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Bully Pulpit

The term "bully pulpit" stems from President Theodore Roosevelt's reference to the White House as a "bully pulpit," meaning a terrific platform from which to persuasively advocate an agenda. Roosevelt often used the word "bully" as an adjective meaning superb/wonderful. The Bully Pulpit features news, reasoned discourse, opinion and some humor.

Wednesday, June 29, 2005

The Impact of Kelo v. New London

From Carolina Beat:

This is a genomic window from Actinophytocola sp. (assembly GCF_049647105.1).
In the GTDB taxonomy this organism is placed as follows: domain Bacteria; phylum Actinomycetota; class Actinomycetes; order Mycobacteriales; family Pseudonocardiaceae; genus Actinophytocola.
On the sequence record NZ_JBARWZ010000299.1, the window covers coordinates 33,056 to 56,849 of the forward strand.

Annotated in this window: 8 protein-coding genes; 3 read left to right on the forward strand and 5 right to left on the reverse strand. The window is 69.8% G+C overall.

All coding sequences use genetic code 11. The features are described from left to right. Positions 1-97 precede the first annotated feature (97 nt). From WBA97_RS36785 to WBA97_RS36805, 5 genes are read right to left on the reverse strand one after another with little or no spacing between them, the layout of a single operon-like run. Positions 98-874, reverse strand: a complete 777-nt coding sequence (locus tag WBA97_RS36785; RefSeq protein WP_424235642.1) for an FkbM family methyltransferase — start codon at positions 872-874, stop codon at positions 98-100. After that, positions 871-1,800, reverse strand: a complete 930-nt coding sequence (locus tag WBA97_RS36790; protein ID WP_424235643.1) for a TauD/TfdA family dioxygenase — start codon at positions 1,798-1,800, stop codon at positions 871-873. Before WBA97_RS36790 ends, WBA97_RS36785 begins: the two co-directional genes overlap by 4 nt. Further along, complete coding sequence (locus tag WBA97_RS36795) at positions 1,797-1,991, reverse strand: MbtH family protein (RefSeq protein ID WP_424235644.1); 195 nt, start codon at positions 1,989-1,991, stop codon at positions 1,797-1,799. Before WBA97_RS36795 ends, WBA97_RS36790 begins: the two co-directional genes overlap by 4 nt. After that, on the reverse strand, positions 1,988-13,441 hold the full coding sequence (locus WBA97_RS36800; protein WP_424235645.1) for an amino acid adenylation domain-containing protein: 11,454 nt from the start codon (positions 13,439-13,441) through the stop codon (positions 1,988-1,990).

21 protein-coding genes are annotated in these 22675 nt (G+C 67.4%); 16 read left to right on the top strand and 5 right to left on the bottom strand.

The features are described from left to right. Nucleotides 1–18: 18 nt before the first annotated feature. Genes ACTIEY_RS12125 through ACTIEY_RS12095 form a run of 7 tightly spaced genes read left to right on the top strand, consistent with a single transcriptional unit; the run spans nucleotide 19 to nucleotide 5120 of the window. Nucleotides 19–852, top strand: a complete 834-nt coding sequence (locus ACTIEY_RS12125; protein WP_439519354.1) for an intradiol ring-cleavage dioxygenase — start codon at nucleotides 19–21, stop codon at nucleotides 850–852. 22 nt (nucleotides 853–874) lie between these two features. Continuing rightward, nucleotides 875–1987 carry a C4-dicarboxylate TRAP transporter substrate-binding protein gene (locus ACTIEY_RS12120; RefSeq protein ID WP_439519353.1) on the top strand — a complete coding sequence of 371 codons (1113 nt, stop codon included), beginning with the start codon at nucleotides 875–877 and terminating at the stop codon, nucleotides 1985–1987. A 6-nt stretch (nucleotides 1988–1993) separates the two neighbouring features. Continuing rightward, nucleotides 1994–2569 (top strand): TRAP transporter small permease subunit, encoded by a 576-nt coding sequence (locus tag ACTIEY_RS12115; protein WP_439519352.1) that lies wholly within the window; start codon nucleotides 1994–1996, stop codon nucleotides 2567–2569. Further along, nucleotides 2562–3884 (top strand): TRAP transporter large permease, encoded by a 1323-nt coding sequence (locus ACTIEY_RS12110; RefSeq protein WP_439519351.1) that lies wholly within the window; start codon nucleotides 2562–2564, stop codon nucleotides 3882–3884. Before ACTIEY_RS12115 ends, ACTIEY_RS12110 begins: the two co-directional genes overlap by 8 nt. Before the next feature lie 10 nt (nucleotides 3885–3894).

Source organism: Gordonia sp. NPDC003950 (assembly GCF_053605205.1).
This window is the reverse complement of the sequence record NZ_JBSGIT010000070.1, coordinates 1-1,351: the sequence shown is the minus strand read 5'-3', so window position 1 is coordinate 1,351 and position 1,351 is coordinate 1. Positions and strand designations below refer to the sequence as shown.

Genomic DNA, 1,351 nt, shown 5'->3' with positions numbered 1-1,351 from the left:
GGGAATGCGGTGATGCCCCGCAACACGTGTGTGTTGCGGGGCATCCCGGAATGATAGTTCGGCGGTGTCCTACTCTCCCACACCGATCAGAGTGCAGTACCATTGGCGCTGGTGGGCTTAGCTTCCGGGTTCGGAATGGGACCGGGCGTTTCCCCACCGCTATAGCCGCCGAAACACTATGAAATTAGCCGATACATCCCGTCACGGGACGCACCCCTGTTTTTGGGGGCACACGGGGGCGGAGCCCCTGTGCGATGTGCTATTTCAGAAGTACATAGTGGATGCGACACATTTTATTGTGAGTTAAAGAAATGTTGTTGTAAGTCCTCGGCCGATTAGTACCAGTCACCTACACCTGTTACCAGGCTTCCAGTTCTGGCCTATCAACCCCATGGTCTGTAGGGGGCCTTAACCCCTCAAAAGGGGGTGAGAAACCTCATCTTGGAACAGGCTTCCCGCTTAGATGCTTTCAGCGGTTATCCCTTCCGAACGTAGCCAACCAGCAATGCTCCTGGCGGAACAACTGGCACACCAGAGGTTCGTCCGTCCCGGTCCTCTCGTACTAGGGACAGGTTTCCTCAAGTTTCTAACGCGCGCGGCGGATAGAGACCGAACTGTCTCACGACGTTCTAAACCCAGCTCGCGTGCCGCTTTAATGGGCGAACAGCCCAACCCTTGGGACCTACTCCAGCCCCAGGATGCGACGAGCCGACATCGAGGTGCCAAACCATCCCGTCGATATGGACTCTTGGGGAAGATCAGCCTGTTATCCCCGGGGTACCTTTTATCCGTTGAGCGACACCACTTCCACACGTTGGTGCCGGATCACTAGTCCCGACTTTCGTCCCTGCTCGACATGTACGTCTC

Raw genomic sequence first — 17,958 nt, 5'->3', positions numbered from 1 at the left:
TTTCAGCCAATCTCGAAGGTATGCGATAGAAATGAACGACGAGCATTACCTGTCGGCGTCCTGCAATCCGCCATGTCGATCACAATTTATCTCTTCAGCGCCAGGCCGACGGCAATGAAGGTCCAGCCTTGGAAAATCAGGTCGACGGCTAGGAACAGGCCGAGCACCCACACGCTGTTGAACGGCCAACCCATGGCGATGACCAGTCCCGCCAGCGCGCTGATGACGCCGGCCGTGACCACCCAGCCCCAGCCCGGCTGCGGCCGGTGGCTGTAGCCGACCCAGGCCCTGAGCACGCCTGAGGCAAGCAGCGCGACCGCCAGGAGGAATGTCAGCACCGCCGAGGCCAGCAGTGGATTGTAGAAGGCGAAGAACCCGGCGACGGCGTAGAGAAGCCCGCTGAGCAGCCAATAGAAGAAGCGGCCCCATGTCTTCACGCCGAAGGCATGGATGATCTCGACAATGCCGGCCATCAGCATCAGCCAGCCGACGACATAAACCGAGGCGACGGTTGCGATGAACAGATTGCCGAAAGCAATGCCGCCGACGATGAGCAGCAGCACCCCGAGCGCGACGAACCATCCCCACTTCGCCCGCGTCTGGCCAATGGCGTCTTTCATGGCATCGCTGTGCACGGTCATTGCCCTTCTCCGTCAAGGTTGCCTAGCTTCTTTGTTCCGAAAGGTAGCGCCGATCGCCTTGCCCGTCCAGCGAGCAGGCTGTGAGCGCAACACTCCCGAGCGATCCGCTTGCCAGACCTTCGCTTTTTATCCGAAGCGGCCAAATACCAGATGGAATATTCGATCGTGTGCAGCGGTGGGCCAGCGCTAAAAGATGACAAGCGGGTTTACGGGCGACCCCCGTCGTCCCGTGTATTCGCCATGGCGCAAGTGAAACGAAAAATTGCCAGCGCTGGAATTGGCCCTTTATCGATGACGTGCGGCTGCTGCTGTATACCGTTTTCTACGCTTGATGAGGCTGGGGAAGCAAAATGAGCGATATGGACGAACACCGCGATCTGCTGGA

Kelo v. New London, a recently decided U.S. Supreme Court case, affirmed that the seizure of private property by the government in the name of economic development is consistent with the “Public Use Clause” of the Fifth Amendment. The “Public Use Clause” states that “No person shall . . . be deprived of life, liberty, or property without due process, of law; nor shall private property be taken for public use, without just compensation.” By acting under this Court-sanctioned justification, we are destroying the foundation, not only on which the Constitution was founded, but on which our success as a nation is built.


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